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to score as the half ended with the ball on the Ravens’ eight yard line. The Storm had recovered a fumble on the Ravens’ 27 yard line with less than three minutes to go in the first half and had advanced to the eight yard line before time ran out. But the Storm’s lead from this first half did not hold up and the Ravens came back with nine second half points to end up winning the game by a 9-7 score. This was the Storm’s fourth straight loss in high school junior football league action this season while the Longfields Davidson Heights squad now has a record of two wins and two losses in four games. This was the Storm’s closest game of the season so far. The three earlier losses were by 25-6 to St. Mark High School, 46-0 to St. Peter High School and 41-0 to St. Francis Xavier High School.
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South Carleton High School Storm running back Nic Miklaucic, centre, carrying the ball, tries to shake off an ankle tackle as he runs against the Longfields-Davidson Heights Secondary School squad in a high school junior football league game between the two teams on Tuesday, Oct. 19 at the Barrhaven school.
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Stittsville News - OCTOBER 28, 2010
SCHOOL SENIOR FOOTBALL
Defenses strong in Huskies/Jaguars tilt JOHN CURRY NEWS STAFF Two good defenses went up against each other at the Sacred Heart High School field on Thursday afternoon, Oct. 21. It was 0-0 after the first half, indicative of the tough defensive play. However, in the second half, the visiting St. Joseph High School Jaguars scored two touchdowns on their way to a 14-0 victory, the team’s fifth straight win so far this season. “I thought it was a really good football game,” Sacred Heart Huskies head coach Curtis MacNeil said in reviewing the game. He was pleased with the Huskies defense and also their special teams while admit-
ting that the team struggled a lot on offense. Part of this, though, was because the Jaguars had a good defense as well. The Jaguars have not been scored on so far this season, coach MacNeil noted. While the Huskies were able to hold the powerful St. Joseph’s offense scoreless in the first half by putting a lot of pressure on the quarterback, virtually shutting down his passing game, St. Joseph’s made adjustments at half time and started to run the ball more in the second half. “I have to give them credit on both sides of the ball,” coach MacNeil said about the Jaguars. Chilly conditions pre-
vailed for the game, along with a stiff breeze blowing from the north down the field. Because of the 1:30 p.m. start, the game attracted a bevy of student onlookers who lined the east side of the field, with banners like “Go Huskies” appearing among the crowd. In the first quarter, St. Joseph’s attempted a field goal which was blocked, with the quarter ending with a 0-0 score. In the second quarter, St. Joseph’s drove down to the Huskies’ two yard line but the Huskies’ defense came up big, eventually recovering a fumbled lateral pass to take over the ball on the 13 yard line.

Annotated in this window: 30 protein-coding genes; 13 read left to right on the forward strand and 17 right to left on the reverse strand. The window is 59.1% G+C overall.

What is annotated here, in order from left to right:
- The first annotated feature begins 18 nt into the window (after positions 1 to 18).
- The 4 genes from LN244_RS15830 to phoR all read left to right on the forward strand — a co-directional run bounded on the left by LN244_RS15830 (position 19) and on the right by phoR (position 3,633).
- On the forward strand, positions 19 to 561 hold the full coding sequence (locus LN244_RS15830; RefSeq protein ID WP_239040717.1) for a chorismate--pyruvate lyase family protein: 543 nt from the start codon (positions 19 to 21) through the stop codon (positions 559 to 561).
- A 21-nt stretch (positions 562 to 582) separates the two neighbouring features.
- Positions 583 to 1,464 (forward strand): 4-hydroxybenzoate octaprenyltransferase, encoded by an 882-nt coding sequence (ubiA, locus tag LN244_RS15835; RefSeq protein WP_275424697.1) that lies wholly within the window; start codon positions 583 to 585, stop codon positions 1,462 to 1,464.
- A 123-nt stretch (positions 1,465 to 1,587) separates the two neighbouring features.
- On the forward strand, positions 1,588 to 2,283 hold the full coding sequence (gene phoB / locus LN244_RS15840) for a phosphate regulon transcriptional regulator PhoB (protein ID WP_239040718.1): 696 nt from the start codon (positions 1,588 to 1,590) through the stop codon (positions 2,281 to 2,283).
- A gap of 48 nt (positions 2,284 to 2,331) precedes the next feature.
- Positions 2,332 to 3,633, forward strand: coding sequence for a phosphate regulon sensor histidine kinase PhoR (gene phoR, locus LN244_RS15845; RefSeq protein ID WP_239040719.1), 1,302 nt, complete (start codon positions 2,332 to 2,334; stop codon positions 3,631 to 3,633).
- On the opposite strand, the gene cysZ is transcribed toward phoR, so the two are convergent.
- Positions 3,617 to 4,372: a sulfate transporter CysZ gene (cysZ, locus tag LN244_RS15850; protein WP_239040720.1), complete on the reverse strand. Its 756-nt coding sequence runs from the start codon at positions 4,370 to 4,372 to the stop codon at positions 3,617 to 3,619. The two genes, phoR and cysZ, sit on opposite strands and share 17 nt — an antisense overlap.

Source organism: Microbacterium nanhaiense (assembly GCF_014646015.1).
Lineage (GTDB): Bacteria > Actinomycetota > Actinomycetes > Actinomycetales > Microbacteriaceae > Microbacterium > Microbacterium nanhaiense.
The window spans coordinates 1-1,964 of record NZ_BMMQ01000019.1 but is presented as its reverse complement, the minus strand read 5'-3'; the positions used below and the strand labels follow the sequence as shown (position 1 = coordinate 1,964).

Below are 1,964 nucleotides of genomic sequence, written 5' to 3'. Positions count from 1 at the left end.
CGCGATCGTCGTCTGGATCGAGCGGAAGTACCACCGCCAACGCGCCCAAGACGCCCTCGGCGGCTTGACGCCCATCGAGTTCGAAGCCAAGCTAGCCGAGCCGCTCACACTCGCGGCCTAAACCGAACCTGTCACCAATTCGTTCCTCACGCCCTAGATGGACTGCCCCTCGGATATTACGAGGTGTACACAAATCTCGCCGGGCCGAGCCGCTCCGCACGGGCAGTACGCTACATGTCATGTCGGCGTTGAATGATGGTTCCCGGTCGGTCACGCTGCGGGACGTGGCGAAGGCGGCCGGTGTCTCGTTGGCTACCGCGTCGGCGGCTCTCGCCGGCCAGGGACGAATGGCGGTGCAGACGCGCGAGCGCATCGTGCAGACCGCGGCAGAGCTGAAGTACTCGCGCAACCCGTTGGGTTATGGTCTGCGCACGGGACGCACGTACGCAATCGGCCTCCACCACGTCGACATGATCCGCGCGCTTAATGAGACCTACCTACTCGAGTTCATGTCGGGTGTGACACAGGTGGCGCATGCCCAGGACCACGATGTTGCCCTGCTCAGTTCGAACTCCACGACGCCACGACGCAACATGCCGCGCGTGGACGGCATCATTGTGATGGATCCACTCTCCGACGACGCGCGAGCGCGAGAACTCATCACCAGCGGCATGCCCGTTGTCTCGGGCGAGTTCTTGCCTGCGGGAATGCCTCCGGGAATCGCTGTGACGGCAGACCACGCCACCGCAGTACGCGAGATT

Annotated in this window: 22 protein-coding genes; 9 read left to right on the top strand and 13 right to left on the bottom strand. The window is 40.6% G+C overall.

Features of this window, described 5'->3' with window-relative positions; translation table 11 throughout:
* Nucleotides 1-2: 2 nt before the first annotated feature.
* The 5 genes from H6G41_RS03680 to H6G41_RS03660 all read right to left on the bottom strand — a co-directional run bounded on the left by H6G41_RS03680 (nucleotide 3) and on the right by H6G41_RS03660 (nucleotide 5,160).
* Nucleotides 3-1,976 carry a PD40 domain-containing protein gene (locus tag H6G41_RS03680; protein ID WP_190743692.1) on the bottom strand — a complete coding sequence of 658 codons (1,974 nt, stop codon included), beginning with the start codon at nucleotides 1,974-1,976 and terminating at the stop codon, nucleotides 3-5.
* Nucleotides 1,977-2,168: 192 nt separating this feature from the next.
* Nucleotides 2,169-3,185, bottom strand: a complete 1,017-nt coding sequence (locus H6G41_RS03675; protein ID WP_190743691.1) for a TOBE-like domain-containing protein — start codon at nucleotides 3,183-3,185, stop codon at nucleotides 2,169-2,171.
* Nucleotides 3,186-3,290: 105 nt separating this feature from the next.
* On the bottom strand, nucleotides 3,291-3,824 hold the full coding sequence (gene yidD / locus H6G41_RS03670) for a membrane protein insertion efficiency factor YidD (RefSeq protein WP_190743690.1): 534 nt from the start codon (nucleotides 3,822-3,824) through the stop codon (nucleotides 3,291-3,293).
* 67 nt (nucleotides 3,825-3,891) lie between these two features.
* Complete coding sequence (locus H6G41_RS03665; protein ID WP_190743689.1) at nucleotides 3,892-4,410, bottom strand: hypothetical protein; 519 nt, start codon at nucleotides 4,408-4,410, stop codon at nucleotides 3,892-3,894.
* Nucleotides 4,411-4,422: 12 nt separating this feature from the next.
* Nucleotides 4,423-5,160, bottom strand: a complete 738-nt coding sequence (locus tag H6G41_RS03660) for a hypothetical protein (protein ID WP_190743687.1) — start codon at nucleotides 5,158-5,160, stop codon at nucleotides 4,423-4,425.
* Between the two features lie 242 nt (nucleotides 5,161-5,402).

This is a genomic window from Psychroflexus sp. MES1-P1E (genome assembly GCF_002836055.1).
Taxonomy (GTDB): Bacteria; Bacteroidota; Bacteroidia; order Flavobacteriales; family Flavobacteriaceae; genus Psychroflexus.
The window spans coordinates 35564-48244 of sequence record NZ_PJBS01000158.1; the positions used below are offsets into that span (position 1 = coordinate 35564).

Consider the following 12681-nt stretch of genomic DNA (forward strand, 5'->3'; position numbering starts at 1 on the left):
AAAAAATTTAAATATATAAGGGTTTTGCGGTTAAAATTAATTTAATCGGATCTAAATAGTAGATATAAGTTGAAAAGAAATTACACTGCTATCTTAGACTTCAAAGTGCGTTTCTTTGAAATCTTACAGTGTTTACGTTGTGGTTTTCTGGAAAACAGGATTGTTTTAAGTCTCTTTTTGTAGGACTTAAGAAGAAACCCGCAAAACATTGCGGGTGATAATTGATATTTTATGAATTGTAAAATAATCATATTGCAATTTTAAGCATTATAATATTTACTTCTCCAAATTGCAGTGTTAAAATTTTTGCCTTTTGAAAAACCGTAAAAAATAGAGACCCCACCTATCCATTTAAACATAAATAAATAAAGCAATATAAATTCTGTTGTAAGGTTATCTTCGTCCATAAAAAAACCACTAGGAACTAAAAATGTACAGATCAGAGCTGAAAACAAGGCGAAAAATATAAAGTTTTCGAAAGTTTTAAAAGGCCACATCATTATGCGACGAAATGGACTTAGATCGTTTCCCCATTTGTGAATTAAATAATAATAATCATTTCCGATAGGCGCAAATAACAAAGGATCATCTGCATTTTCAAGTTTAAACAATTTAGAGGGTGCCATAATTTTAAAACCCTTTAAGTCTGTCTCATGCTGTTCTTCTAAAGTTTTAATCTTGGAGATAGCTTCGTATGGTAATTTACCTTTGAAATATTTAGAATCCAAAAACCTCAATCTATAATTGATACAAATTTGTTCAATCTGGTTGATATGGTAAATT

This was followed by a spectacular pass and run play, with Huskies quarterback Ryan Paquette hooking up with receiver Austin Kay on a play that took the ball to the St. Joseph’s 30 yard line. But then an interception squashed this offensive drive. With three minutes to go in the second quarter, St. Joseph’s was forced to put into the wind from the end zone. The Huskies took over the ball at the Jaguars 28 yard line but another interception ended this Huskies scoring threat as well. The half ended with a scoreless draw on the scoreboard. In the third quarter, the Jaguars, going into the
wind, faked a punt with the kicker taking off and scoring. The convert made it 7-0 for the visitors. In the fourth quarter, St. Joseph’s had the ball at midfield when the Huskies, on one play, took 45 yards in penalties. This moved the ball down to the Huskies ten yard line and three plays later, St. Joseph’s scored to make it 13-0. The convert was unsuccessful. Late in the game, the Jaguars, going with the wind, tried a field goal which went wide but did go for a single point, making it 140 which is how the game ended. The Sacred Heart Huskies now have a record of three wins and two losses